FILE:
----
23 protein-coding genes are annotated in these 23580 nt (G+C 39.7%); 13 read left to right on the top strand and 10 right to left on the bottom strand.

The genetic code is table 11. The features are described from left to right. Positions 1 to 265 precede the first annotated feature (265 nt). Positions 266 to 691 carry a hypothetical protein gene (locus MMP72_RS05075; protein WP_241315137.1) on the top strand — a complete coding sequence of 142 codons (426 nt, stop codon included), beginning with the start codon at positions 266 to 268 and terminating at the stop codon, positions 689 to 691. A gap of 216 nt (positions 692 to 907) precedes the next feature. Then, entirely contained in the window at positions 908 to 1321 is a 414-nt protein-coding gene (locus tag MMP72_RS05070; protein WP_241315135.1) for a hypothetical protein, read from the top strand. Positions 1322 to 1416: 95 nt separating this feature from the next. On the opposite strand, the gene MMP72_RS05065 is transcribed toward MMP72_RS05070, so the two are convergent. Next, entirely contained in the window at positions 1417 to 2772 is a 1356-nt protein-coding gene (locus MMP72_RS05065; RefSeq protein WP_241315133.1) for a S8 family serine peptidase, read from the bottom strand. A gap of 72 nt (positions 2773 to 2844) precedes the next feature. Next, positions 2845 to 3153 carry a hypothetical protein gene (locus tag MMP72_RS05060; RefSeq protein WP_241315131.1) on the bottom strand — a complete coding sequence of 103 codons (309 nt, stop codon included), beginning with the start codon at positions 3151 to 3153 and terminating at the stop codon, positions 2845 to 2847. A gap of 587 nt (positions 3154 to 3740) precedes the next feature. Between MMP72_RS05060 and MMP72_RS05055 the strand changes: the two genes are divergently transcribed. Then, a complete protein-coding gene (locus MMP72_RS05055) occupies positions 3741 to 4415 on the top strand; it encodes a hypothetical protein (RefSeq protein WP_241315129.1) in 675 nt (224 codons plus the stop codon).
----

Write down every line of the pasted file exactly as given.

23 protein-coding genes are annotated in these 23580 nt (G+C 39.7%); 13 read left to right on the top strand and 10 right to left on the bottom strand.

The genetic code is table 11. The features are described from left to right. Positions 1 to 265 precede the first annotated feature (265 nt). Positions 266 to 691 carry a hypothetical protein gene (locus MMP72_RS05075; protein WP_241315137.1) on the top strand — a complete coding sequence of 142 codons (426 nt, stop codon included), beginning with the start codon at positions 266 to 268 and terminating at the stop codon, positions 689 to 691. A gap of 216 nt (positions 692 to 907) precedes the next feature. Then, entirely contained in the window at positions 908 to 1321 is a 414-nt protein-coding gene (locus tag MMP72_RS05070; protein WP_241315135.1) for a hypothetical protein, read from the top strand. Positions 1322 to 1416: 95 nt separating this feature from the next. On the opposite strand, the gene MMP72_RS05065 is transcribed toward MMP72_RS05070, so the two are convergent. Next, entirely contained in the window at positions 1417 to 2772 is a 1356-nt protein-coding gene (locus MMP72_RS05065; RefSeq protein WP_241315133.1) for a S8 family serine peptidase, read from the bottom strand. A gap of 72 nt (positions 2773 to 2844) precedes the next feature. Next, positions 2845 to 3153 carry a hypothetical protein gene (locus tag MMP72_RS05060; RefSeq protein WP_241315131.1) on the bottom strand — a complete coding sequence of 103 codons (309 nt, stop codon included), beginning with the start codon at positions 3151 to 3153 and terminating at the stop codon, positions 2845 to 2847. A gap of 587 nt (positions 3154 to 3740) precedes the next feature. Between MMP72_RS05060 and MMP72_RS05055 the strand changes: the two genes are divergently transcribed. Then, a complete protein-coding gene (locus MMP72_RS05055) occupies positions 3741 to 4415 on the top strand; it encodes a hypothetical protein (RefSeq protein WP_241315129.1) in 675 nt (224 codons plus the stop codon).